Born in 1966, Barry McGee is arguably the most well-known and influential of the recent surge of artists from the Bay Area to have international success. He was raised in San Francisco, studied painting and printmaking at the San Francisco Art Institute (graduating in 1991), and continues to live and work in the city. McGee’s boldly graphic, colorful work incorporates a multitude of influences (including, for example, graffiti, American folk art, and Op Art), but is most immediately evocative of the urban street culture from which he hails. Engaging the ways in which the city’s unique vernacular translates into artistic imagery, McGee celebrates the diversity, distinctive characters (one of his well-known motifs is a crawling, sad-sack bum), and neighborhood communities of the inner-city. His work critiques consumerist culture and the constant backdrop of commercialism in everyday interactions; rejecting the billboard and chain store, McGee instead finds inspiration in the seeming randomness of graffiti, the endless uploading of images on the internet, and the creative styling of misfits. McGee’s work succeeds in its sensitive balance between anarchy and collaboration, resulting in environments which immerse the viewer in his singular, yet inclusive, vision.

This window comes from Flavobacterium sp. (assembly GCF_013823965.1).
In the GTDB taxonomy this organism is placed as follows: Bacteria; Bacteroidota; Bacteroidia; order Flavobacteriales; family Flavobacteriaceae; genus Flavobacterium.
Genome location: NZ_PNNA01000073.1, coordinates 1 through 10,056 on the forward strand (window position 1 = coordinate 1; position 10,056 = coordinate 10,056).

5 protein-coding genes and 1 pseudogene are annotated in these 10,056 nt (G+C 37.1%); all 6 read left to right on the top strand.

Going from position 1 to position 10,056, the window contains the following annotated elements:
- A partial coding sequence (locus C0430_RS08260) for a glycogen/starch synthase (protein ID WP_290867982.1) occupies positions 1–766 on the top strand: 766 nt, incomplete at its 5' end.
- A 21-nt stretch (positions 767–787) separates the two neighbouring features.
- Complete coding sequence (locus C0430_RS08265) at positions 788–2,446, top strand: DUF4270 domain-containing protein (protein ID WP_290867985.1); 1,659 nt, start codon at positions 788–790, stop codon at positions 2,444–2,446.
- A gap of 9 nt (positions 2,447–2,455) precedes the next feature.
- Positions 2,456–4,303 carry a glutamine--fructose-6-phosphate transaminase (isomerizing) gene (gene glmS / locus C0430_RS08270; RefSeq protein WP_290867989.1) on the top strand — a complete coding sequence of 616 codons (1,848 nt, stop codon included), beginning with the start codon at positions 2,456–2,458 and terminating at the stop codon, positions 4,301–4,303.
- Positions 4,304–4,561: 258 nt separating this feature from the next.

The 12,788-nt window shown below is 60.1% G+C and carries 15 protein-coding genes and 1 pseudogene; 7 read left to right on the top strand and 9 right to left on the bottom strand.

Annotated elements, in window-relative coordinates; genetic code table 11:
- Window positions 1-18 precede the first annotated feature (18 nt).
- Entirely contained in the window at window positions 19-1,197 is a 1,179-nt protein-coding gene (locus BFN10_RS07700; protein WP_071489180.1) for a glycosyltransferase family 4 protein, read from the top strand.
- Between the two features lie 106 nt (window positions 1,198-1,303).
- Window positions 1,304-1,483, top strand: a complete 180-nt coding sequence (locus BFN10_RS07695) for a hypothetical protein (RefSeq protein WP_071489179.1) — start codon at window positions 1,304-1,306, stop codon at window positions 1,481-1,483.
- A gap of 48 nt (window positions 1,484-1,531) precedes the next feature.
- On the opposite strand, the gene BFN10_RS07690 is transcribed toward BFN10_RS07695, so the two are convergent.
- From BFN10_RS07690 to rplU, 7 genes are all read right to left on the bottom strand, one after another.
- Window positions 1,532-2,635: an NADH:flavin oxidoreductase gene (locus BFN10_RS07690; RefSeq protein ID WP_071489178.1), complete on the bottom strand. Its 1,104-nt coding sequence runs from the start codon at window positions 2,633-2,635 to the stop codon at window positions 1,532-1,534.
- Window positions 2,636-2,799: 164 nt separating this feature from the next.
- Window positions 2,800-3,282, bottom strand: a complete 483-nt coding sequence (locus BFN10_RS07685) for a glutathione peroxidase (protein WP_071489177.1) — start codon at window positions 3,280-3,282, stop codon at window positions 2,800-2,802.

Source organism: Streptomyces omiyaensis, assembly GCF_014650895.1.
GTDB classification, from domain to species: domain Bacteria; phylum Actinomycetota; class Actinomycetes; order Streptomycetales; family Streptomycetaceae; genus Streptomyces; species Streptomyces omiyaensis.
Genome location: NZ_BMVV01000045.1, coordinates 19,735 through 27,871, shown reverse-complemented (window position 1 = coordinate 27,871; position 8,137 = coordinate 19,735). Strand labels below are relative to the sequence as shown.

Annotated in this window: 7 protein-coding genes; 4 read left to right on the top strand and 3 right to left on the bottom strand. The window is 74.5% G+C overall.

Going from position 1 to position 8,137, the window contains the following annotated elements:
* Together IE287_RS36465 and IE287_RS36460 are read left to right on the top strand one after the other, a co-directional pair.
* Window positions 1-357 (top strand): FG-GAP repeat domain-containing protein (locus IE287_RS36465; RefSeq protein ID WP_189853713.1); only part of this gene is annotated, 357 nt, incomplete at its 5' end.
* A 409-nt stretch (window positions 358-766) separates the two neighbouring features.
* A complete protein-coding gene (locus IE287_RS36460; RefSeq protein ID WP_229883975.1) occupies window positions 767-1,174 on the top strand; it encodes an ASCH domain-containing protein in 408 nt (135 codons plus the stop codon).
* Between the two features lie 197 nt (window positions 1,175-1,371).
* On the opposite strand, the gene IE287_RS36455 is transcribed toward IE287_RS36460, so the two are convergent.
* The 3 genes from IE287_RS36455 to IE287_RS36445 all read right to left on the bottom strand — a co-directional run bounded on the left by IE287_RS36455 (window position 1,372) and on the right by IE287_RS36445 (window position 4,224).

His work has been the subject of exhibitions at the Berkeley Art Museum, Berkeley, California; the Modern Art Museum Fort Worth, Fort Worth, Texas; UCLA Hammer, Los Angeles; the Prada Foundation, Milan; the Walker Art Center, Minneapolis; the Butler Gallery, Kilkenny Castle, Ireland; and The Watari Museum of Contemporary Art, Tokyo, among others.